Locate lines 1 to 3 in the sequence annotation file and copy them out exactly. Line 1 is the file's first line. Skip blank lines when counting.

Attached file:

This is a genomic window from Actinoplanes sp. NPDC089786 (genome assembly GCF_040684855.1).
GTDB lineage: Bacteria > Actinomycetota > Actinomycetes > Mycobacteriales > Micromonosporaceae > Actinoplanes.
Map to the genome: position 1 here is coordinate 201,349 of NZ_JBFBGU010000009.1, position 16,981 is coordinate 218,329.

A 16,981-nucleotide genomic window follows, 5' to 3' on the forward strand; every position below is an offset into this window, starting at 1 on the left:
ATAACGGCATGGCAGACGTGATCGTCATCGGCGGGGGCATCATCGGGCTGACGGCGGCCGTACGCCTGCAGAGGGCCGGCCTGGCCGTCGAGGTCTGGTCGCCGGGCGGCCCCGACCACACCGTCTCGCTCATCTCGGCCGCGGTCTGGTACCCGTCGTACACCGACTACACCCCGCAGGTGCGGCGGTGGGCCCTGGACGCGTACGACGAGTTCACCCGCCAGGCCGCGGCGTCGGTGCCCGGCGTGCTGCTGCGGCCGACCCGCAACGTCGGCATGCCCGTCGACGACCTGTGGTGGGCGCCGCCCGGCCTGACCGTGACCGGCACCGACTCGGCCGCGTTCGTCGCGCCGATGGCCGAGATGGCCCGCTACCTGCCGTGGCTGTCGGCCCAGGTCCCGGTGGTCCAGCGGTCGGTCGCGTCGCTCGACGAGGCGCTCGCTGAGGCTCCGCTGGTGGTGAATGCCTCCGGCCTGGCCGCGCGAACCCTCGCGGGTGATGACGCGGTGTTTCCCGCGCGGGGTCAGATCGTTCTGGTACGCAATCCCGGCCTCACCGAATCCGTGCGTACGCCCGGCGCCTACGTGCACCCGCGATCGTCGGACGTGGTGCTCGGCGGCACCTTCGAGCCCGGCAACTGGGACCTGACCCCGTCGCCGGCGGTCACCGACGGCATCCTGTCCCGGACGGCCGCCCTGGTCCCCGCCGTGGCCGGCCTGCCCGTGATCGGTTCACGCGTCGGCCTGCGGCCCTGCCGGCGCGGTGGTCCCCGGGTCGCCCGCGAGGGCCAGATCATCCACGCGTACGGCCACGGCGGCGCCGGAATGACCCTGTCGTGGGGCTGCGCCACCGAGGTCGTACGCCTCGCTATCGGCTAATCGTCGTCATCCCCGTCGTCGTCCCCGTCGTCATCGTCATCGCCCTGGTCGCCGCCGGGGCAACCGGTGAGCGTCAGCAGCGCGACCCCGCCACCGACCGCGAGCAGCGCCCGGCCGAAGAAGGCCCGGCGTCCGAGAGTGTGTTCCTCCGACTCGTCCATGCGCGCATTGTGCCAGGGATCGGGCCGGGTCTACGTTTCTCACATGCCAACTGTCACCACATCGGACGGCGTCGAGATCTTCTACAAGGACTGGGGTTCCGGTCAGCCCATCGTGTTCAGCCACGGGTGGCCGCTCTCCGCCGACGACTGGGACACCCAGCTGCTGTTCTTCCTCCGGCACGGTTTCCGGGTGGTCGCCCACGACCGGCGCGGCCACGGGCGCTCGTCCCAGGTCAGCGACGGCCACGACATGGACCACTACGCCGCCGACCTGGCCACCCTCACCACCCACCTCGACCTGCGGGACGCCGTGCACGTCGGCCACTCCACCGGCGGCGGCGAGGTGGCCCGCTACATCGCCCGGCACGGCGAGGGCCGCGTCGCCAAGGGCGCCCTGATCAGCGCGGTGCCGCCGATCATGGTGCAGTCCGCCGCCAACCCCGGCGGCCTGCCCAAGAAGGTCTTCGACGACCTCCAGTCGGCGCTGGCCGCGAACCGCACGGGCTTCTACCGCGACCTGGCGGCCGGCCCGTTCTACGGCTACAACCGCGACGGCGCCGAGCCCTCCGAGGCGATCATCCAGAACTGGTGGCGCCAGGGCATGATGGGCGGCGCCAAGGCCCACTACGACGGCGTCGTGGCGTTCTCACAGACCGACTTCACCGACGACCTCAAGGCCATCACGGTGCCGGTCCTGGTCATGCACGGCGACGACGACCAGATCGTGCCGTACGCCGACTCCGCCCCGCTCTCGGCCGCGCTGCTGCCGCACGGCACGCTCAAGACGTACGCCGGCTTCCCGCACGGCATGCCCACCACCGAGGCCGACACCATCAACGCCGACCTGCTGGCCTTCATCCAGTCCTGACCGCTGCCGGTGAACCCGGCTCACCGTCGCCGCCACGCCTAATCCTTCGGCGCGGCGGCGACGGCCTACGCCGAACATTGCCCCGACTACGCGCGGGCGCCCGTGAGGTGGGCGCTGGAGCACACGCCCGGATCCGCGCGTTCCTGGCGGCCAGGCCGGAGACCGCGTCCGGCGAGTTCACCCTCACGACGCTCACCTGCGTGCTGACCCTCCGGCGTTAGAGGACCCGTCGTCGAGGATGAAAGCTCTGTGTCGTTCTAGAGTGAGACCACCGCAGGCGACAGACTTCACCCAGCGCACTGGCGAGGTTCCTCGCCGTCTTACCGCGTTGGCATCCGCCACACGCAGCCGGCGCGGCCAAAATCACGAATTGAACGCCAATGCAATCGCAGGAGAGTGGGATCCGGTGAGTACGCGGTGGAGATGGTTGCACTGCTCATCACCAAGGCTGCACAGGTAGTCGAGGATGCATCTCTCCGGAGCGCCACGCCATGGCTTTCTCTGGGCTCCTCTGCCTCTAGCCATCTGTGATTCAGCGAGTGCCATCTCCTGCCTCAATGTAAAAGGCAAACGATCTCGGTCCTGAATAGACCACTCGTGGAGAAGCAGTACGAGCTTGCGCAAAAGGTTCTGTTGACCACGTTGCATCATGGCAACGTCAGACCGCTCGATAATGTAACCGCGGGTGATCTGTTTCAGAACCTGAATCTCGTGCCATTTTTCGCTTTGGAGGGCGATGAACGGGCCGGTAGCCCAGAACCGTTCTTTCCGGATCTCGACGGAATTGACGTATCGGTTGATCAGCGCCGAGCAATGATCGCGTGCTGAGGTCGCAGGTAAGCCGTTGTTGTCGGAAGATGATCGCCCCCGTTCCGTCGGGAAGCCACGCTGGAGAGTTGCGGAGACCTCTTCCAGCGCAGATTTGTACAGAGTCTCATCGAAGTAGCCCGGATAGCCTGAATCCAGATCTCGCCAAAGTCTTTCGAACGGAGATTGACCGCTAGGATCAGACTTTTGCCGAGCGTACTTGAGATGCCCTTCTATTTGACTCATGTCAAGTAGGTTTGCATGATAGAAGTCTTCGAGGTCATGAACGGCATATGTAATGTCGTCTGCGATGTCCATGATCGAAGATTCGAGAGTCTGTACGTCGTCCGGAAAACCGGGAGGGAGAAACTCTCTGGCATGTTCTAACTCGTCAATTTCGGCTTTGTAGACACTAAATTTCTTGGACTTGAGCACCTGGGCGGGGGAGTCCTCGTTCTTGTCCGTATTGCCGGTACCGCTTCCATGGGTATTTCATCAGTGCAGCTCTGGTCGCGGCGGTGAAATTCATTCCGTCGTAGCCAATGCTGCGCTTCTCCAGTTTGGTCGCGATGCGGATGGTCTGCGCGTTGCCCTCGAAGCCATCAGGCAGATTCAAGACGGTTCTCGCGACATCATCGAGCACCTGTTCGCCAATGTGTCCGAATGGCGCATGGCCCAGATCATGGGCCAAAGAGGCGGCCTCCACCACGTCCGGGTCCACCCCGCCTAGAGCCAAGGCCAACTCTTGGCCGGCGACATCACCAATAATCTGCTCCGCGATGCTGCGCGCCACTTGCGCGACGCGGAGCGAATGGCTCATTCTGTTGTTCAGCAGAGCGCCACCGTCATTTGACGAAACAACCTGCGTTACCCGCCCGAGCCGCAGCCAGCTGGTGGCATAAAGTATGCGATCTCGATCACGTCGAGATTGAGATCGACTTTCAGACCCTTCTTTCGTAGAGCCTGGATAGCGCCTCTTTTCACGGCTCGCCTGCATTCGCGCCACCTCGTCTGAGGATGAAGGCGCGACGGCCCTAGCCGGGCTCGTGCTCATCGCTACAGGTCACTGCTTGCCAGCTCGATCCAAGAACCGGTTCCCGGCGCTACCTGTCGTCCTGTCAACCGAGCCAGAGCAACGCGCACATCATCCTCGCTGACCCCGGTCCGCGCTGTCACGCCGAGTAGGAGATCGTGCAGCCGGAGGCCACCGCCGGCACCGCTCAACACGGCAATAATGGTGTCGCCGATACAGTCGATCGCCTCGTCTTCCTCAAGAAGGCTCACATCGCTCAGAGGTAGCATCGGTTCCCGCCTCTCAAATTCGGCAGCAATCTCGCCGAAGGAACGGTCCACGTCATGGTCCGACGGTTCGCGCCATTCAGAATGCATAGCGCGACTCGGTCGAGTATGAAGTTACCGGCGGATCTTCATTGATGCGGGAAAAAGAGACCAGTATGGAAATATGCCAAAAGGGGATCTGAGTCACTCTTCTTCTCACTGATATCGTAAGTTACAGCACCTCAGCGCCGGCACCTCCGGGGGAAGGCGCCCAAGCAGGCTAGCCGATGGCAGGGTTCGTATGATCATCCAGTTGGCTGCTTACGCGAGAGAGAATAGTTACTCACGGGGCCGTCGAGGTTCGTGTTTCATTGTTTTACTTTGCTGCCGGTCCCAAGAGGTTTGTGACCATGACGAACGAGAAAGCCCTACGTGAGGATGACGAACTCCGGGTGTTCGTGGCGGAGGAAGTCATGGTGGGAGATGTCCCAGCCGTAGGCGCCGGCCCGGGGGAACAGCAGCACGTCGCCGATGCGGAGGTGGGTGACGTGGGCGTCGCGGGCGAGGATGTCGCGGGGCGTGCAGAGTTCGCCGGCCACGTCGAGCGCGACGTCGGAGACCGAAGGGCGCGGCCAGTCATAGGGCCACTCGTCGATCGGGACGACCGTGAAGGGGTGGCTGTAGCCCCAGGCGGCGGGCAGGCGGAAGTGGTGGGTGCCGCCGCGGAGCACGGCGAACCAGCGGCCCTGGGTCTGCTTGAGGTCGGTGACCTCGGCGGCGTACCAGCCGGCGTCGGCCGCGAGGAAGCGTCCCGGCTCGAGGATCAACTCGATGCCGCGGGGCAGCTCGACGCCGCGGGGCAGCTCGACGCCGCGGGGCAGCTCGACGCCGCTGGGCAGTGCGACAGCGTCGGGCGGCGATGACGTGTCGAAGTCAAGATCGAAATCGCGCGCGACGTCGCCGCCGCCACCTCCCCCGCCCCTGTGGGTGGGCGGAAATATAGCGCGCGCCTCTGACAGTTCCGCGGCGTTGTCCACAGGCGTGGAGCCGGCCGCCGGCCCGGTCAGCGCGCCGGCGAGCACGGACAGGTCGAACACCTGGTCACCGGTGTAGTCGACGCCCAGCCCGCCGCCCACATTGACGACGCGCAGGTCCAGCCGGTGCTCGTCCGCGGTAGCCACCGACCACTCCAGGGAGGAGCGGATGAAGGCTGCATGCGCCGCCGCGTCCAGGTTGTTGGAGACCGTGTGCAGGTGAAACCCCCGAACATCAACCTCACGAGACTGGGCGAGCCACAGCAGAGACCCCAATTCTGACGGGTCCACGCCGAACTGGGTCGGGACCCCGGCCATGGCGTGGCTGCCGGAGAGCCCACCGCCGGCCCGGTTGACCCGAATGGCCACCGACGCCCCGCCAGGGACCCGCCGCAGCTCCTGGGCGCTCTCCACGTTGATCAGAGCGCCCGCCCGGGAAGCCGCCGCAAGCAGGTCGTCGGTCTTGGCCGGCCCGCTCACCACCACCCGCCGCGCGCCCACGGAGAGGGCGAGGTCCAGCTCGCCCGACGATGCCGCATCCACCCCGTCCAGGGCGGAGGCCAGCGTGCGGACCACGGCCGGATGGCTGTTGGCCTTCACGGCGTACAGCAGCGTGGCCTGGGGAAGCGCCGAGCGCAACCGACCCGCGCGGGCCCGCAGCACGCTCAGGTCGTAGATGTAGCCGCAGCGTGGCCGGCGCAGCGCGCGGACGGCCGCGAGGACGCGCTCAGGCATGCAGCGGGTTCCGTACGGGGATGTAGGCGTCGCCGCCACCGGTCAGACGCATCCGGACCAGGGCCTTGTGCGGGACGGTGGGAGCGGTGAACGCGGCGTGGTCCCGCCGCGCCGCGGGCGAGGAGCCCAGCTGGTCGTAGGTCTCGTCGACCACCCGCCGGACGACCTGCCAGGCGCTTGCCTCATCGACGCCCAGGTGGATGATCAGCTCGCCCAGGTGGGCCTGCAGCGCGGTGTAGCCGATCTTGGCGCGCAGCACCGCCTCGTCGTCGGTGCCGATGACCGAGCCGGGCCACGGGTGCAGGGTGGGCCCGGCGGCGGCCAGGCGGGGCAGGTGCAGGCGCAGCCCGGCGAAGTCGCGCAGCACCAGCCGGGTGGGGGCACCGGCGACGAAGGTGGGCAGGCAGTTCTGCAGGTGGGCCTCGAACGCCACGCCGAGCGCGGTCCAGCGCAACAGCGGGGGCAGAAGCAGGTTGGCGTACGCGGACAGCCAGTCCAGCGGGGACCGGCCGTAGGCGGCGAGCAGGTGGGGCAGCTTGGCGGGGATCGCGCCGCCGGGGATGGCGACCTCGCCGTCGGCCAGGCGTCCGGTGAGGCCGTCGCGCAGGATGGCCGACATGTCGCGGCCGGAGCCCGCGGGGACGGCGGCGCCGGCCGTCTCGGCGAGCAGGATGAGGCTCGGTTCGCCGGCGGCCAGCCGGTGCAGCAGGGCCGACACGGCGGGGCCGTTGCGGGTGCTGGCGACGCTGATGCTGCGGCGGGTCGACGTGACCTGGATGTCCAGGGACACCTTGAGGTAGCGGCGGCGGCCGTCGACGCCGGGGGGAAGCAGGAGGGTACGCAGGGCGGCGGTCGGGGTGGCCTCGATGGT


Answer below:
This is a genomic window from Actinoplanes sp. NPDC089786 (genome assembly GCF_040684855.1).
GTDB lineage: Bacteria > Actinomycetota > Actinomycetes > Mycobacteriales > Micromonosporaceae > Actinoplanes.
Map to the genome: position 1 here is coordinate 201,349 of NZ_JBFBGU010000009.1, position 16,981 is coordinate 218,329.